At Swan Reach, some 30 km due south of Portee Station, after crossing the Murray by punt, we leave our car and board the PS Murray Princess. It’s a four-day cruise (alternatively you can take seven days) up river from Mannum to Blanchetown and back. This is the ideal way to travel through the Murraylands. The river acts as an alternative slow highway, you can travel at a leisurely pace, soaking up the spectacular surroundings while someone else does the navigating and driving. This leaves the traveller free to indulge in reading, photography, bird-watching; all very relaxing. And, unlike conventional ocean-cruising, there’s always something happening on both of the riverbanks.
There is also a diverse range of sidetrips, usually a short walk from the mooring, although longer excursions, to Adelaide and the wine regions of the Barossa Valley, can be arranged. On our relatively short cruise, the activities included a visit to Sunnydale, a sheep property turned rural theatre, where the family puts on a Woolshed Show including a wager on a ‘sheep race’ (your correspondent lost a packet!) and a visit to the neighbouring Native Wildlife Shelter. This was followed by a bush BBQ, catered by the PS Murray Princess’ crew, on the riverbank above where we’d tied up for the night. A huge amount of fun for passengers and crew, especially when the two-up games were rudely interrupted by a spectacular thunderstorm.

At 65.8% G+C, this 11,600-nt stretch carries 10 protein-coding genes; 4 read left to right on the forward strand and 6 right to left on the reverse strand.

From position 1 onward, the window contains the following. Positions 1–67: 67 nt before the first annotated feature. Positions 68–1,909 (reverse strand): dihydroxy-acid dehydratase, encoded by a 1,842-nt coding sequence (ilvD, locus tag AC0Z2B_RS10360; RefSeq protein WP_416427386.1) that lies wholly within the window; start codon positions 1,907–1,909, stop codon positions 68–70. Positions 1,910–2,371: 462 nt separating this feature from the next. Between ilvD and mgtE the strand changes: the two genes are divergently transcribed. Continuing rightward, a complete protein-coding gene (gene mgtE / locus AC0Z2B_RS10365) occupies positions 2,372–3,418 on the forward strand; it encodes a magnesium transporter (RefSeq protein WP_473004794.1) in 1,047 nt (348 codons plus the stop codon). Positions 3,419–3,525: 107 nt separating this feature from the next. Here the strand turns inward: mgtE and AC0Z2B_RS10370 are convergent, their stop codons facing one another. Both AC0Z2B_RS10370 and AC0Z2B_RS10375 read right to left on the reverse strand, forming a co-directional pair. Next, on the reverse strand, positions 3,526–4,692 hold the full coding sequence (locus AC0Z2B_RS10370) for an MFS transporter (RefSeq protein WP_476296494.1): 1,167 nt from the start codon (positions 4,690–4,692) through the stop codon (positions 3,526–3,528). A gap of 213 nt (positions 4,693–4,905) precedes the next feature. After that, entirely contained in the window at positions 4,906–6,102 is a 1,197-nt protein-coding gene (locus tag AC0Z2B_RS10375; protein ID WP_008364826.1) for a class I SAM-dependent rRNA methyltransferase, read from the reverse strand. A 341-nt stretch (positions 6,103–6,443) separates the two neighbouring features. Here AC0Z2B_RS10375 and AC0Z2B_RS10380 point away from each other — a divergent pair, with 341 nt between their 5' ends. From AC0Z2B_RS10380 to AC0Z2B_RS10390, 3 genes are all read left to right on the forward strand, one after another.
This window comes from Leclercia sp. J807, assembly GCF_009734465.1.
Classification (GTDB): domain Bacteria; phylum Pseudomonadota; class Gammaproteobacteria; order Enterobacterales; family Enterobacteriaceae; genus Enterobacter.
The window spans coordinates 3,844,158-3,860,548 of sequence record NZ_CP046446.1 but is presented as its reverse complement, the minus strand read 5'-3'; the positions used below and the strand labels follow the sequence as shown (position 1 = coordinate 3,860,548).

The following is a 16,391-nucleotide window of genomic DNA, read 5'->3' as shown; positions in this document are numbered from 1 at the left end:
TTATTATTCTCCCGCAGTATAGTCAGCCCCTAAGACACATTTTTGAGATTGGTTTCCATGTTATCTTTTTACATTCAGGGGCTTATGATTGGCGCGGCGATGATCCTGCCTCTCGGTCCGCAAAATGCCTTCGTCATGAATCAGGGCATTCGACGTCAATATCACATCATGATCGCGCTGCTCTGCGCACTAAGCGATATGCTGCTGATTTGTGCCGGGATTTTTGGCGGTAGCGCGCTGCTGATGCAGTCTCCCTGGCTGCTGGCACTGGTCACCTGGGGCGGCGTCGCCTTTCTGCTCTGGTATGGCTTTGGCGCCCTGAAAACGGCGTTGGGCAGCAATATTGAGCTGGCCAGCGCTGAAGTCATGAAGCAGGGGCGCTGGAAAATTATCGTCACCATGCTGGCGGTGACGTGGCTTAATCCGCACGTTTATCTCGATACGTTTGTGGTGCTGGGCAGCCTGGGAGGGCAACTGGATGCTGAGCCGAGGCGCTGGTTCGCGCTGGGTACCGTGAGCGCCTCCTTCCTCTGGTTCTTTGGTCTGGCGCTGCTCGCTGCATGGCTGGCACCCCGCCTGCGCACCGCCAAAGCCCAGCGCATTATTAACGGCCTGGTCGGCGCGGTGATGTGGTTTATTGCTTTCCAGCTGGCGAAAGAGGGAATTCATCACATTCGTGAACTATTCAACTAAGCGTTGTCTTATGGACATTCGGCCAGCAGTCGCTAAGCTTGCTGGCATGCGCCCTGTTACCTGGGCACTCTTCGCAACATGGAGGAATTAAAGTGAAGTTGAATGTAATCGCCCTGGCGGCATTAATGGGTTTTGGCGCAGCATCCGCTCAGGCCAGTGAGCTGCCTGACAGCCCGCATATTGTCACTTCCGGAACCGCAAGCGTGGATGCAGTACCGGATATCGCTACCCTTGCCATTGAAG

Next day, after a substantial breakfast in the ship’s dining room, a totally different excursion ashore, to the Ngaut Ngaut Aboriginal Reserve. An easy boardwalk and climb takes in a fascinating succession of cliff paintings, artefacts and the spectacular panorama from the cliff tops. Our local guides are a mine of knowledge and the paintings and jewellery on sale can provide a vivid reminder of your visit.
The afternoon brings warm rain and the opportunity for a speed boat ride in one of the PS Murray Princess’ tinnies and rare photo opportunities as we circle the ship, including close-ups of the ship’s stern paddlewheel in action. That night, at the mooring, after the Captain’s Farewell Buffet Dinner and review, the ship’s floodlights attract flotillas of stately pelicans, gliding on the river, and a wonderful array of fish.
As we dock in Mannum the next morning, relaxed, refreshed and with our flat city batteries recharged, one can only conclude that this is the very best way to tour the Murraylands.
David’s trip was organised by the South Australian Tourism Commission and its regional offices in the Riverland and Murraylands.
The PS Murray Princess cruises (fourday and seven-day) can be booked through Captain Cook Cruises in Mannum.
Ph (08) 8569 2511
Budget Car Rental provided a vehicle at Mildura Airport.
Ph 1300 362 848
Banrock Station Wine and Wetland Centre is open daily except Good Friday, Christmas and New Year’s Days.
Ph (08) 8583 0299
Ruston’s Roses, Australia’s largest rose garden, is a fantastic tourist attraction for the garden lover and classic car enthusiast.
Ph (08) 8586 6191
QantasLink, Australia’s largest regional airline, provides flight services between Melbourne and Mildura on a daily basis.